“No,” she said, “As a rule, I tend to only fuck women.”

George chokes on a bit of his toast.

“Me too,” I spluttered.

“I was just wondering what cock was all about.”

As I coughed my food into a napkin, I said, “Well, you did seem to enjoy it.”

“Hmm…I suppose.”

Wow, thanks for the glowing recommendation.

“Don’t get me wrong,” she said, searching for the adjective which best suited the latest rocking of her world, “It was really…nice?”

Nice?  I’m an all-singing, all-humpin’, skinny-hipped rock god! How was I to know you had shares in Birkenstock, love?

“I guess it just doesn’t feel the same with a man.”

I’ll take your word for it, I thought.

By this point, my plate was empty and seconds were on offer.

“You could be doing with a bit more sausage, George.”

Now you’re just being mean.

Pretty soon, it was time to say au revoir to the fair town of Wick. As Dougal and Callum were kind enough to look after our gear after the gig, we rendezvoused at the venue to fill up the van and offer our thanks.

 “So, did you all enjoy your visit to our wee town?”

“Not played a show like that in ages,” said the Tall One.

The rest of us nodded in agreement.

“Fantastic,” said Dougal, “Would you lads like a bit of food before you go?”

The puddle of drool under our chins told him all he needed to know, so Dougal ordered up four full breakfasts. 

And a grapefruit for Deke.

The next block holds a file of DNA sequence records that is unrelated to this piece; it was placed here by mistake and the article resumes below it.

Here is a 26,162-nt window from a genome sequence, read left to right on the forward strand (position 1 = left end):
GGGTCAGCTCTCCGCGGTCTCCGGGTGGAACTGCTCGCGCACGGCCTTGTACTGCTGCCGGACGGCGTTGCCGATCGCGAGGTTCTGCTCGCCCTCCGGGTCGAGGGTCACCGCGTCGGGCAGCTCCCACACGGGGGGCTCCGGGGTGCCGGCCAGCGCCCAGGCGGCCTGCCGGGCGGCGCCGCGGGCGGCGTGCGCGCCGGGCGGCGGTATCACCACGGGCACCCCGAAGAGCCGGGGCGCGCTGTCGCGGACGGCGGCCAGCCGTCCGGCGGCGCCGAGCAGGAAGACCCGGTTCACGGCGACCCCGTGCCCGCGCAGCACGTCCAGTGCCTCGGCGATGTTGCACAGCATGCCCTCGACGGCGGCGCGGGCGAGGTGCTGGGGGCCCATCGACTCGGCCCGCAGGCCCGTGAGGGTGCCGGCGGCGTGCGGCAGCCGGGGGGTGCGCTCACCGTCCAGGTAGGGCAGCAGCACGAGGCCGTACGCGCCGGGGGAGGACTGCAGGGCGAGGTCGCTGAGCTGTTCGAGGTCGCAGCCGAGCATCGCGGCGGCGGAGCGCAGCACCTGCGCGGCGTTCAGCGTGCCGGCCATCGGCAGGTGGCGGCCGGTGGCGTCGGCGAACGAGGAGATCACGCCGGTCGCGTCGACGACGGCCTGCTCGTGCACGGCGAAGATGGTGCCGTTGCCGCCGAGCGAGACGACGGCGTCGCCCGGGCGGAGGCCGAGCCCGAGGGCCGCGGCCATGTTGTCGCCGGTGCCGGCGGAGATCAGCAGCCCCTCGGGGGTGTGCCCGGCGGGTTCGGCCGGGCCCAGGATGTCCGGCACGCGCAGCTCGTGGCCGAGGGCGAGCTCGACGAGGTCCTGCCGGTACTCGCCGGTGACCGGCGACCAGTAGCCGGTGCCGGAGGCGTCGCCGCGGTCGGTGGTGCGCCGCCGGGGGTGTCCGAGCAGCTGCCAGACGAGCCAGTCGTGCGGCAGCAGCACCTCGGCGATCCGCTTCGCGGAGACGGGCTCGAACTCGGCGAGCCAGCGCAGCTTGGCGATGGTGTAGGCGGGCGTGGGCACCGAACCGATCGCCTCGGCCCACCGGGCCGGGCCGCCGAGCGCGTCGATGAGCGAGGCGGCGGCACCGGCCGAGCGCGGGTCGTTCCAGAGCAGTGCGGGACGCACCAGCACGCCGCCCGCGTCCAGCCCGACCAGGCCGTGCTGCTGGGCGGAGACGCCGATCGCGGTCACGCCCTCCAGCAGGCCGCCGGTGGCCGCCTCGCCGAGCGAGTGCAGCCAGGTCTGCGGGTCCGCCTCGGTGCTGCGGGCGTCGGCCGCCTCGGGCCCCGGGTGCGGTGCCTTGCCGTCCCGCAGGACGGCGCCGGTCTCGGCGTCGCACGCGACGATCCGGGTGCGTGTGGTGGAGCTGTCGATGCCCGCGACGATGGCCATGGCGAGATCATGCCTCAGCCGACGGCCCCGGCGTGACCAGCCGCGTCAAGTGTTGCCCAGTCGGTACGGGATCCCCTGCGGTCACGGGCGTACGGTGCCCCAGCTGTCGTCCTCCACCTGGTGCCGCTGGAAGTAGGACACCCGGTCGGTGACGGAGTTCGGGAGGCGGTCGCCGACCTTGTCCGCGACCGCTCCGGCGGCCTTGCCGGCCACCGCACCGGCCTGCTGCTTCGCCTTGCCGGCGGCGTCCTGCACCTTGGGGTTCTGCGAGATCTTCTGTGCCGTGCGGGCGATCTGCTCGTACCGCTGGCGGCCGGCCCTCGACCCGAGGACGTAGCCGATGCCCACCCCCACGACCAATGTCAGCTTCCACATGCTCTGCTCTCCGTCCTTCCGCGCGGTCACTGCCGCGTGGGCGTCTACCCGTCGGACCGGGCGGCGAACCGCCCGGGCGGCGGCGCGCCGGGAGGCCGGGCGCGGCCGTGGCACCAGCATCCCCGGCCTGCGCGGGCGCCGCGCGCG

Listen, there’s no shame in having another meal. Anyway, who knows when we’ll eat again?

“Where are you headed to next?” asked Callum.

“Fort William,” said Jim,  “We’ve got a gig in a wine bar.”

Dougal’s demeanour changed. “Which one?” 

You mean Fort William has more than one wine bar?

“MacLeod’s Brasserie, I think,” said Deke.

Classy name.

Callum and Dougal sit back down. 

“Have you been paid yet?” asked Dougal

“No,” I answered, “Why?’

“Let’s just say that Gregor MacLeod has a bit of a reputation around the Highlands. Watch your step, lads.”

Sage advice as it turned out.

Wick to Fort William 200m, 4 hours 54 mins

One more show to go.

Full disclosure time. I have to confess. I never liked wine bars. And everything about places like this sucked big Highland bullocks. 

“Keep all of your gear in here until showtime,” said the wine bar’s particularly wankish chargehand. “Mr MacLeod doesn’t want his daytime clientele to be disturbed.”

Aside from three middle aged women drinking white wine spritzers, there was not a soul in the place. Recalling what Dougal said, I chanced my arm.

“Hawl, pal? How’s about a wee advance in lieu of the performance?”

“Not a earthly…pal,” he replied snottily, directing us through a door to the kitchen. 

“You can change there. Stay out of sight until show time. And don’t touch anything.”

I always believed that the people who dreamt up the concept of wine bars had delusions of evil, caused by listening to Shakatak records backwards. And once these fake, soulless gateways to hades went bust, what did they do? That’s right, they started up the modern equivalent; the Irish theme bar. 

Now, no one on God’s Green isle knows where the fuck they are because all the road signs are now in these fucking stupid Irish theme bars. 

Anyway, MacLeod’s Brasserie was slightly different to the norm because at the halfway point in our show…this happened.

We’d just finished the final song in our first set and the lights went up. While the boys headed off stage,  I was passed a card and ordered to read the script.

“Would everyone form an orderly queue over on the left, my right. Pie, beans and chips will be served during the break.  Make sure you have your ticket, one pie only per patron. We’ll be back in 30 minutes.”

And that is what made the Highlands so unique. I’d hazard a guess that in the cocktail lounges of Manhattan and Mayfair, you’d have to pay separately for your pie, beans and chips.